I loved the Idea of the A-Box by Thodio, but did not want to spend $450 - $850 for the specs I wanted. So my quest to make my own Ammo Can Speaker began. I still spent about $240 on the final product (and a little on failed ideas) but I still came out well under the cost of a comparable A-Box.
Qidi Tech 1 - Dual Extruder
Black and Red
These Grille fit just about any 4" Speakers
As stated in the summary, I wanted to make my own Ammo Can Speaker both to save on costs and because it is fun and rewarding to make your own devices. Originally the only 3D printed parts I had in mind were standoff plates to mount the Bluetooth Reciever and Amplifier Boards on and glue them in place inside of the can. But as the project progressed I discovered a need for different Speaker Grilles.
If you want to know what parts I used in the Electronics shoot me a message.
Trial and Error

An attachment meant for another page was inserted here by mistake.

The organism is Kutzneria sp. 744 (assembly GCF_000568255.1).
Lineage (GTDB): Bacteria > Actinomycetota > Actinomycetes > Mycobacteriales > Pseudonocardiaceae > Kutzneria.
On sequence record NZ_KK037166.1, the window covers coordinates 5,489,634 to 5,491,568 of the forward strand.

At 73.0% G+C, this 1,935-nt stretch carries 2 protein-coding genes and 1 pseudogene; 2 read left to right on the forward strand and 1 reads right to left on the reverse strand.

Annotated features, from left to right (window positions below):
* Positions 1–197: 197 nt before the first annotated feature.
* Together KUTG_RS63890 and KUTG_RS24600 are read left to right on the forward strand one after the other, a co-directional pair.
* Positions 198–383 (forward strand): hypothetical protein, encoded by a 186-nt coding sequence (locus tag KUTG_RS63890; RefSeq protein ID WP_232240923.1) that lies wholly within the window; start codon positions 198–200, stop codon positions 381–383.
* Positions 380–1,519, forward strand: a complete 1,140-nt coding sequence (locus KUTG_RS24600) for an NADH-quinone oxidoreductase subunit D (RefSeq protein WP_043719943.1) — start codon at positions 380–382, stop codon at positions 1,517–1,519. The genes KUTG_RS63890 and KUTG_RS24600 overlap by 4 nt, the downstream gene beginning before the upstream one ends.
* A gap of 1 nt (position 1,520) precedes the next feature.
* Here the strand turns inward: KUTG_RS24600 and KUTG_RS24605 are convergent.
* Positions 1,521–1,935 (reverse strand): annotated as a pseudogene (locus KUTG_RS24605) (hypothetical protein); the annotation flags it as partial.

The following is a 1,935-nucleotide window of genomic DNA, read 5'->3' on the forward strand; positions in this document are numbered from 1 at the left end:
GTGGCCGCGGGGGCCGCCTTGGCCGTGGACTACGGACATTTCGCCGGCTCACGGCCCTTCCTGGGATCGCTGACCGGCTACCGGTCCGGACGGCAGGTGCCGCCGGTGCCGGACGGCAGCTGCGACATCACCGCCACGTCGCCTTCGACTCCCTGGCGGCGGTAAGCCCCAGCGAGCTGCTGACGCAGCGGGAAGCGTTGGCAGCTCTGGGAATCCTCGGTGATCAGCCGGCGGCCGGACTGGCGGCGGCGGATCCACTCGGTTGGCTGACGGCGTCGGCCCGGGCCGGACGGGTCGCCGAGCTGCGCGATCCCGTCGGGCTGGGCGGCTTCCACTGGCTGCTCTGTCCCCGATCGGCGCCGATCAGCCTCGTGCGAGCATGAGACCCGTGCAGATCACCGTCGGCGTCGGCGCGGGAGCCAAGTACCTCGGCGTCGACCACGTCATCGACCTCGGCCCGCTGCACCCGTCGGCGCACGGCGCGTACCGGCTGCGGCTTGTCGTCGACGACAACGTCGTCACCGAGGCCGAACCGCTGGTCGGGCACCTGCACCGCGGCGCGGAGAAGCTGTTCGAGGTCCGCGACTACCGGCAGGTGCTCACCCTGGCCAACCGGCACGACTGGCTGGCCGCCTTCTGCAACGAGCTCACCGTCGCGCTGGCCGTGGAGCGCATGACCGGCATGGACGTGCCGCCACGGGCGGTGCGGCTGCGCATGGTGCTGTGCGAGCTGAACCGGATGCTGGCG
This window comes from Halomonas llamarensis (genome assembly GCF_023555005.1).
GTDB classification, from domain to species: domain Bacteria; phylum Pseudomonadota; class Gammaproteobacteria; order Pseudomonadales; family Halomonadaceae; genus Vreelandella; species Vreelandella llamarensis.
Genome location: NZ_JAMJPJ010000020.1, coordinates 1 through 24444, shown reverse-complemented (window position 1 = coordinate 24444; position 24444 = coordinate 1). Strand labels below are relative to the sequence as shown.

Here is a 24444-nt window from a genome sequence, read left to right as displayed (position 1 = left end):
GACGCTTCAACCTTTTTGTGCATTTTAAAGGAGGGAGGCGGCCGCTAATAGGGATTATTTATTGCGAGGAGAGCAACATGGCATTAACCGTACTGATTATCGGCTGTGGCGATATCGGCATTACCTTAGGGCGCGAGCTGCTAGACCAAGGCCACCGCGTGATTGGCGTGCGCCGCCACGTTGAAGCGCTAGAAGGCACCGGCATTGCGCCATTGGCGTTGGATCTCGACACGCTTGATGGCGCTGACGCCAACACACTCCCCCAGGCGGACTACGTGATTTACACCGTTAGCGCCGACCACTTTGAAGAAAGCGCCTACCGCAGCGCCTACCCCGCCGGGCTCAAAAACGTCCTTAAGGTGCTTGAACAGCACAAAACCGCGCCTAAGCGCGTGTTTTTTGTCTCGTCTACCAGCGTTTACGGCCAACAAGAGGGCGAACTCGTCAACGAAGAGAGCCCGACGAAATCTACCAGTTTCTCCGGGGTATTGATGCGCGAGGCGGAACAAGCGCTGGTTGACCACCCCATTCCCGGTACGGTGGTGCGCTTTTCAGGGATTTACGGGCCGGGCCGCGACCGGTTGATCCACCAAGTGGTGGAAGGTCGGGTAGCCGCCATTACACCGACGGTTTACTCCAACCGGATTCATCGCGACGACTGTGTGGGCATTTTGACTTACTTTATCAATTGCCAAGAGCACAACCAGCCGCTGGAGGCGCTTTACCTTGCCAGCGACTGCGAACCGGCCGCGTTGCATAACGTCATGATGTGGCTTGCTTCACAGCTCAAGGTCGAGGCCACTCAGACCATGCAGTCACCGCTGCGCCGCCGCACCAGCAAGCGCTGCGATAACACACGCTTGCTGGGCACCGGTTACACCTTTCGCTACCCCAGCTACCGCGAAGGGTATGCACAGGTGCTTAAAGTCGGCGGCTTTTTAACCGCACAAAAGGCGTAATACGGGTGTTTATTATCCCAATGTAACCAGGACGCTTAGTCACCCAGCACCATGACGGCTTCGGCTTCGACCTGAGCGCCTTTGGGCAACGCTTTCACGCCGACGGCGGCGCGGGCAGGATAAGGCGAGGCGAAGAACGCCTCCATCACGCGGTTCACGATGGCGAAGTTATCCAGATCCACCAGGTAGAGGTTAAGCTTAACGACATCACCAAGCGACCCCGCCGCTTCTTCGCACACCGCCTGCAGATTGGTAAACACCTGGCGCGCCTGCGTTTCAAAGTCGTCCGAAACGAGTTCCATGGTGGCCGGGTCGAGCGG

I had a couple of Bluetooth Audio Receivers and Amplifier boards on hand, and intended to use those for this project. Unfortunately their quality and compatibility made that undesirable. They would work together but I Was not getting the volume or quality of sound that I wanted.
My original Speakers were Polk Audio DB401's and at $60 a pair they had great reviews. Unfortunately I misread them having an RMS wattage of 85 watts when in truth they only had an RMS wattage of 35 watts. They were not going to stand up to the 2* 100 Watt Amplifier I wanted to use in this project. So I purchased a set of Treo RSX 4.0's at $125 a pair that have an RMS wattage of 75 watts, and a strong endorsement from another buy that builds his own speakers that they will easily handle the 100 Watts that my Amplifier can put out.
This change in speakers is what caused me to print my own speaker grilles. The original set came with a set of grilles that would work for themselves, but the tweeters on the new speakers protruded too far from the main cone to fit under those grilles and they did not come with their own. So I set about finding some to print, and found none that sparked my interest.
So I set about designing my own, but I did not want to just make a plain set. So I looked for inspiration that would work with my limited 3D modeling skills. After rejecting idea after idea, either becuase I thought they would cover too much of the speaker to look good or because I just did not love the designs, I finally settled on Glyphs from Brandon Sanderson's Stormlight Archives series.